Happy Sunday! I hope this weekend has been able to provide some rest for those reading; I know mine has for today, at least. Being that today is an off day, I wanted to start on my series of body image entries.
Growing up, I was always on the heavier side. I, like many others, began experiencing insecurities about my body very early on, probably even younger than 10 years old. I don’t have children of my own, but after growing up and observing not only how I felt, but how others felt at a young age as well, I think it is important to start dialogues with kids about body image early on. Topics such as body acceptance, how the media affects us, healthy eating habits, how to manage anxiety and insecurities, etc, are good to discuss with children. I think at the very least, it helps kids know that they aren’t alone in how they are feeling.
When I was 13, I lost about 20 pounds. I remember my teachers asking me if I was ok, and I constantly ensured them that, yes, I was ok. I was just getting rid of some excess weight caused by eating too many sweets. I felt that I was much heavier than the other girls my age, and after losing the weight, I felt much more “normal.” The problem was, I was too young to understand the concept of “healthy lifestyle,” and therefore, viewed intense caloric restriction for a period of time as perfectly normal. The perfect recipe for an eating disorder, right? I don’t think it’s a problem for children to diet if they are overweight, but it must be supervised by parents very closely because kids don’t understand the numerous implications of drastically changing their lifestyle; to change habits just to see “numbers on a scale” decrease can be disastrous.
Weight management is such a complicated topic. Because we are modern-day humans living mostly sedentary lifestyles, our genetic tendencies to hold fat do us much worse than our ancestors who were constantly on the move and never sure of where their next supply of calories and nutrients was going to come from. Therefore, many of us must be cognizant of how much we are eating and what we are eating. However, we must also be able to balance this with our own mental well-being. Last May, I began a 12 week program to lose body-fat and build muscle to change my body composition. It was designed for those potentially interested in entering bodybuilding competitions (at the time, I was interested in entering the bikini category). I lost about 7 pounds of body-fat, but because of the intense restriction, I began to associate certain foods as “good” and certain foods as “bad,” and it started wreaking havoc on my mental state. I would feel immense pangs of guilt if I ate something not explicitly outlined on my food plan. I had to cut the program short, and I gained back the weight quickly. I told a few friends and some family members that I was struggling, and they came to my aid. Not everyone who suffers from disordered eating needs to be thrown in rehab or told to sit down and not get up from the table until they eat a plateful of super-sized enchiladas and down three margaritas, but they may very well need the support of friends and to talk with someone with a background in nutrition.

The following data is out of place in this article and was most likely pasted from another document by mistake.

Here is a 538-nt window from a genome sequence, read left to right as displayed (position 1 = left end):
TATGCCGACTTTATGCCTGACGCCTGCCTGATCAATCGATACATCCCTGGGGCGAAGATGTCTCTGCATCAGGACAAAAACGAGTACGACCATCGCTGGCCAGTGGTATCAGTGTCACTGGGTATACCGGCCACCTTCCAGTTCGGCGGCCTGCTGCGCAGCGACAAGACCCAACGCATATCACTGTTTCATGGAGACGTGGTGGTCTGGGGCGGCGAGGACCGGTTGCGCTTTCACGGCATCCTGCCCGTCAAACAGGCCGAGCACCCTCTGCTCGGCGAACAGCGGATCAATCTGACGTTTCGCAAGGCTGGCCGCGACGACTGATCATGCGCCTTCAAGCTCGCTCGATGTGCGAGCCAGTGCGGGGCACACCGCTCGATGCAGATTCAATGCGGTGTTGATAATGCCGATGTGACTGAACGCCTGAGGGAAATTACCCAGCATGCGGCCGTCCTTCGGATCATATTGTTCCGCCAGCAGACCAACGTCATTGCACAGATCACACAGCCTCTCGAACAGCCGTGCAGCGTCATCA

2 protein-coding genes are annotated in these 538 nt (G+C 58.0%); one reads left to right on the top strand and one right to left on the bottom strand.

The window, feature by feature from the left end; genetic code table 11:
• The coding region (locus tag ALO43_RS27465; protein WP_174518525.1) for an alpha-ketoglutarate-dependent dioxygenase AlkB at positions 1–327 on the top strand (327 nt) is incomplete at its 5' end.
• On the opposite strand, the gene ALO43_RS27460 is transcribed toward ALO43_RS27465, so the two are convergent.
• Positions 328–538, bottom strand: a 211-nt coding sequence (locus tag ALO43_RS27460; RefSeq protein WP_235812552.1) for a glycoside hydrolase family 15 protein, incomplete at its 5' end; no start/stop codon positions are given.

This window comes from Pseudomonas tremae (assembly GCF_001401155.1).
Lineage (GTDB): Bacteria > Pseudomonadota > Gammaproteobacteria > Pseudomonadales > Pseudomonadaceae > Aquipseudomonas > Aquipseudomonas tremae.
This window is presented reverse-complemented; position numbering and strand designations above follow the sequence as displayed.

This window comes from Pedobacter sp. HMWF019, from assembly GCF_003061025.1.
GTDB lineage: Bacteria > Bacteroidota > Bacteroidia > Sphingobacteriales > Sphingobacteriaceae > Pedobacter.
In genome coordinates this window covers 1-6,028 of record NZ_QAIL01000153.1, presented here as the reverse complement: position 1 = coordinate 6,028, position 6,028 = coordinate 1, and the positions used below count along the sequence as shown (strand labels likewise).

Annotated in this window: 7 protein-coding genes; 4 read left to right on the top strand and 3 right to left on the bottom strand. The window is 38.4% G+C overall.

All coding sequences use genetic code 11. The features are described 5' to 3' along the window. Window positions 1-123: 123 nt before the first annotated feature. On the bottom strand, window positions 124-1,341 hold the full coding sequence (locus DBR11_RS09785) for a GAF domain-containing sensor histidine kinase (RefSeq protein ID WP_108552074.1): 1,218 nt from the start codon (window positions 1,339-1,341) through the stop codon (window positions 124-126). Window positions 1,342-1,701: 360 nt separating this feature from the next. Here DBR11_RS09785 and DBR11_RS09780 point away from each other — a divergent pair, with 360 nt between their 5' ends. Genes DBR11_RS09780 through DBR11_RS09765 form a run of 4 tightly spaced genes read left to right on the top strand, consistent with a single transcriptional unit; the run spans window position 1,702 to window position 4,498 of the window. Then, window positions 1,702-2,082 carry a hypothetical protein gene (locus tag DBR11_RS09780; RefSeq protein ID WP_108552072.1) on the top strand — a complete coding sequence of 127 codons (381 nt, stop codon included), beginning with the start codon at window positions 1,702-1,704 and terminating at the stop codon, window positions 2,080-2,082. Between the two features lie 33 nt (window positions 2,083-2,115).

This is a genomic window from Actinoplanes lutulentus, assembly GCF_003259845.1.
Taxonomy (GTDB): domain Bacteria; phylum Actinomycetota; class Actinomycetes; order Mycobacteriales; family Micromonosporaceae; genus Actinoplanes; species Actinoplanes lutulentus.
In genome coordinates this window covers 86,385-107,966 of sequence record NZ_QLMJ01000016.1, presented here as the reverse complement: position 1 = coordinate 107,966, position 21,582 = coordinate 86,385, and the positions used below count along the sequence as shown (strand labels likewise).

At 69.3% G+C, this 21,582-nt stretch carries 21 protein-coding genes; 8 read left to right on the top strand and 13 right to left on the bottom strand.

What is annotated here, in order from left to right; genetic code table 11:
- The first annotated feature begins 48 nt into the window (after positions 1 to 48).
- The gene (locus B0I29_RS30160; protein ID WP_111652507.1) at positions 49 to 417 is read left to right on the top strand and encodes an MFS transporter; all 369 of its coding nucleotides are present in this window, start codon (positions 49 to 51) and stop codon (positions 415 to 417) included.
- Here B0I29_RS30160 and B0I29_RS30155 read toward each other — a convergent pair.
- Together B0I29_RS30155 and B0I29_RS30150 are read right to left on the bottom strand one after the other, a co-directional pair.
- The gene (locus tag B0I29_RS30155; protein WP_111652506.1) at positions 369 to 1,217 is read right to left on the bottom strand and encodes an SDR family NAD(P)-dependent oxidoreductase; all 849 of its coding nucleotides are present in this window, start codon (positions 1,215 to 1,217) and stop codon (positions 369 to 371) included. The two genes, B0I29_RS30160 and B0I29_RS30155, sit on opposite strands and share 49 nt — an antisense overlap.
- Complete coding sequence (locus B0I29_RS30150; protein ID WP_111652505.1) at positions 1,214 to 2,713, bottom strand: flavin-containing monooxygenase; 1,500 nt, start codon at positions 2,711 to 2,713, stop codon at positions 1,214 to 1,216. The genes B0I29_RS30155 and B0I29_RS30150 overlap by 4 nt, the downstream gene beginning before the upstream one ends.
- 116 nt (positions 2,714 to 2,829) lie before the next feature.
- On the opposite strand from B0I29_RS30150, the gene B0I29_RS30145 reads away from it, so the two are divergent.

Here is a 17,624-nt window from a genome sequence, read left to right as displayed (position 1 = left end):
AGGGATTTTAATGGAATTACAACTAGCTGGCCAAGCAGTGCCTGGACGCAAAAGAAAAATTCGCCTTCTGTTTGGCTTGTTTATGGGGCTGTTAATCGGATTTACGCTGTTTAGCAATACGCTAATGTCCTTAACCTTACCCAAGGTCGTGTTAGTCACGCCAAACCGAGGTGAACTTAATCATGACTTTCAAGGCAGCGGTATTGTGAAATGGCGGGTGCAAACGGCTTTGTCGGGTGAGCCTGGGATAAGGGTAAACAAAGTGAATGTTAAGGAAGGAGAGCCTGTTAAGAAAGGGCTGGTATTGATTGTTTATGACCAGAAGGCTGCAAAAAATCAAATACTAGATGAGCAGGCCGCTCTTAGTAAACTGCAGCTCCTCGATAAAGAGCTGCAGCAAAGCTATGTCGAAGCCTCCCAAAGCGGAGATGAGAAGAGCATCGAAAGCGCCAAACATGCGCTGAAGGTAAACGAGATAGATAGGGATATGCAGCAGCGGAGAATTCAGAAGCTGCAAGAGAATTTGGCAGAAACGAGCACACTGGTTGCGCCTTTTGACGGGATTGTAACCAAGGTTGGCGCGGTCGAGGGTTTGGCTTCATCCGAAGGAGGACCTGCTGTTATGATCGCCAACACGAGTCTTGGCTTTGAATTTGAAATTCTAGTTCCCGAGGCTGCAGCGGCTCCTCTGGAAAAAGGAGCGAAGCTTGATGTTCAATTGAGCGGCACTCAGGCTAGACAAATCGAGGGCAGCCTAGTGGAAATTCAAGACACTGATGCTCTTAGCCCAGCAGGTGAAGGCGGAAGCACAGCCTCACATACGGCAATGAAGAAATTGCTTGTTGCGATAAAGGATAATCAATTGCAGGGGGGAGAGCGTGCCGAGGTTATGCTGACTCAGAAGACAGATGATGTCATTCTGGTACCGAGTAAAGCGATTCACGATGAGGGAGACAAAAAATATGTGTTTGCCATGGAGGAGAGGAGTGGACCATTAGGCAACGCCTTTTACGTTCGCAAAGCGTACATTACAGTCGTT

I won’t say that my program was entirely a failure; actually, it taught me the importance of adding strength training and high intensity interval training to improve cardiovascular endurance and muscle density. It also allowed me to begin my own research on food and how different macronutrients affect us (protein, fats, carbohydrates). Genetics have the biggest say in how these are going to be processed by our bodies, but arming ourselves with knowledge about how can help us maintain healthy body compositions and choose exercise programs that will benefit us the most. We don’t have to look like professional athletes to be healthy (it’s hard when Pinterest bombards us with pictures of bikini/figure competitors doing professional photoshoots and the captions read something like, “This is what health looks like.”), but if we want to bring our fitness to higher level, we must be aware of the overall implications. I sometimes still consider doing a competition, but I now know that I would go into it with a totally different mindset. While I was doing my program, I was going through some major life changes (moving, recovering from a painful breakup, and a few other things), and that did not help. I think if you are going to compete you MUST be at a stable place in your life. It’s also good to talk it over with friends and family so they understand what you are doing and don’t jump to the wrong conclusions (you lose a lot of body fat for a competition, and to most people, it looks unnatural).
Right now, I’d like to lose a little of the body fat that I gained back, but I’m doing it at a pace much more comfortable for me. I have also accepted that just because I gained a few pounds, I’m still at a perfectly healthy body composition, and it hasn’t made me any less of a person. We are ultimately in charge of how we look, but we must be aware of just how interconnected our actual physical bodies and mental state are.
Healthy mind=Healthy body.
Current body composition. Verdict=healthy. Also, please forgive the fact that I am on travel for work at the moment.